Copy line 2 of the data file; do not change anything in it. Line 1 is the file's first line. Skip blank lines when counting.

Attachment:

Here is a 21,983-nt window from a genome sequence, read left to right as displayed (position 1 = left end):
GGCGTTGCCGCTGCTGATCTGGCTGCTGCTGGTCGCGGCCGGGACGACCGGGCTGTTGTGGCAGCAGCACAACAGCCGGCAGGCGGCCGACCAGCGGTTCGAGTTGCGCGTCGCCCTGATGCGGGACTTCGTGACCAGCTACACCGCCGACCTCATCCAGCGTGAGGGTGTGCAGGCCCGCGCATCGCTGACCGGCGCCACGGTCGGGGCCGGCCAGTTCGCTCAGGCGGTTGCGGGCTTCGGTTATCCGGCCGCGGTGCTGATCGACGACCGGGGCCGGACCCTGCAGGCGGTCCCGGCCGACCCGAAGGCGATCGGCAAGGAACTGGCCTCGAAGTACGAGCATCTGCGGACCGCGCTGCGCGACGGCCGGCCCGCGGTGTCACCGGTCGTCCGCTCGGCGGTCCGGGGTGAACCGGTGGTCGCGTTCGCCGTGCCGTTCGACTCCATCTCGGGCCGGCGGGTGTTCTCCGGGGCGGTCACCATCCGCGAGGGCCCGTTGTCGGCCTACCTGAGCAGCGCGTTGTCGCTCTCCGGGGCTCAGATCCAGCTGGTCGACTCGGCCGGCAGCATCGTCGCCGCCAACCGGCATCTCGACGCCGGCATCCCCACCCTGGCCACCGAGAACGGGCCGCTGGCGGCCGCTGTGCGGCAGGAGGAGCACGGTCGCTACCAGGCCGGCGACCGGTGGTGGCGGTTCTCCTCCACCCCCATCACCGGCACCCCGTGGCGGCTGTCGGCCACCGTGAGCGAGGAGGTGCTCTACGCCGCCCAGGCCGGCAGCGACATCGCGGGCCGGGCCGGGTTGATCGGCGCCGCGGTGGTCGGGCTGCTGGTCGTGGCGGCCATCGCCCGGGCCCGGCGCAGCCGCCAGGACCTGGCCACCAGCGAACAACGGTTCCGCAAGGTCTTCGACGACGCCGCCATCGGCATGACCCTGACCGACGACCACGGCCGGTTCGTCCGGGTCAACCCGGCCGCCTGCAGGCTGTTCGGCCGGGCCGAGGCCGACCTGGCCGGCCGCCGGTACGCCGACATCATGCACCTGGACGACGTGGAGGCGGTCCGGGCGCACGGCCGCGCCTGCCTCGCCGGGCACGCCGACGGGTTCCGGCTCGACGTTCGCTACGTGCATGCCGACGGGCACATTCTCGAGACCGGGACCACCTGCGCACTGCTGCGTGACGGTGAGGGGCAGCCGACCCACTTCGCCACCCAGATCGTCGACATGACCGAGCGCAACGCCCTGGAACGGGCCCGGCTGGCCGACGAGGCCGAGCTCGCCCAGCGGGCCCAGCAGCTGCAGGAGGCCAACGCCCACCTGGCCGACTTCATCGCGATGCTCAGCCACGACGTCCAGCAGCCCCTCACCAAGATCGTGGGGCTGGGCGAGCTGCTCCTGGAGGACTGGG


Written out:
GGCGTTGCCGCTGCTGATCTGGCTGCTGCTGGTCGCGGCCGGGACGACCGGGCTGTTGTGGCAGCAGCACAACAGCCGGCAGGCGGCCGACCAGCGGTTCGAGTTGCGCGTCGCCCTGATGCGGGACTTCGTGACCAGCTACACCGCCGACCTCATCCAGCGTGAGGGTGTGCAGGCCCGCGCATCGCTGACCGGCGCCACGGTCGGGGCCGGCCAGTTCGCTCAGGCGGTTGCGGGCTTCGGTTATCCGGCCGCGGTGCTGATCGACGACCGGGGCCGGACCCTGCAGGCGGTCCCGGCCGACCCGAAGGCGATCGGCAAGGAACTGGCCTCGAAGTACGAGCATCTGCGGACCGCGCTGCGCGACGGCCGGCCCGCGGTGTCACCGGTCGTCCGCTCGGCGGTCCGGGGTGAACCGGTGGTCGCGTTCGCCGTGCCGTTCGACTCCATCTCGGGCCGGCGGGTGTTCTCCGGGGCGGTCACCATCCGCGAGGGCCCGTTGTCGGCCTACCTGAGCAGCGCGTTGTCGCTCTCCGGGGCTCAGATCCAGCTGGTCGACTCGGCCGGCAGCATCGTCGCCGCCAACCGGCATCTCGACGCCGGCATCCCCACCCTGGCCACCGAGAACGGGCCGCTGGCGGCCGCTGTGCGGCAGGAGGAGCACGGTCGCTACCAGGCCGGCGACCGGTGGTGGCGGTTCTCCTCCACCCCCATCACCGGCACCCCGTGGCGGCTGTCGGCCACCGTGAGCGAGGAGGTGCTCTACGCCGCCCAGGCCGGCAGCGACATCGCGGGCCGGGCCGGGTTGATCGGCGCCGCGGTGGTCGGGCTGCTGGTCGTGGCGGCCATCGCCCGGGCCCGGCGCAGCCGCCAGGACCTGGCCACCAGCGAACAACGGTTCCGCAAGGTCTTCGACGACGCCGCCATCGGCATGACCCTGACCGACGACCACGGCCGGTTCGTCCGGGTCAACCCGGCCGCCTGCAGGCTGTTCGGCCGGGCCGAGGCCGACCTGGCCGGCCGCCGGTACGCCGACATCATGCACCTGGACGACGTGGAGGCGGTCCGGGCGCACGGCCGCGCCTGCCTCGCCGGGCACGCCGACGGGTTCCGGCTCGACGTTCGCTACGTGCATGCCGACGGGCACATTCTCGAGACCGGGACCACCTGCGCACTGCTGCGTGACGGTGAGGGGCAGCCGACCCACTTCGCCACCCAGATCGTCGACATGACCGAGCGCAACGCCCTGGAACGGGCCCGGCTGGCCGACGAGGCCGAGCTCGCCCAGCGGGCCCAGCAGCTGCAGGAGGCCAACGCCCACCTGGCCGACTTCATCGCGATGCTCAGCCACGACGTCCAGCAGCCCCTCACCAAGATCGTGGGGCTGGGCGAGCTGCTCCTGGAGGACTGGG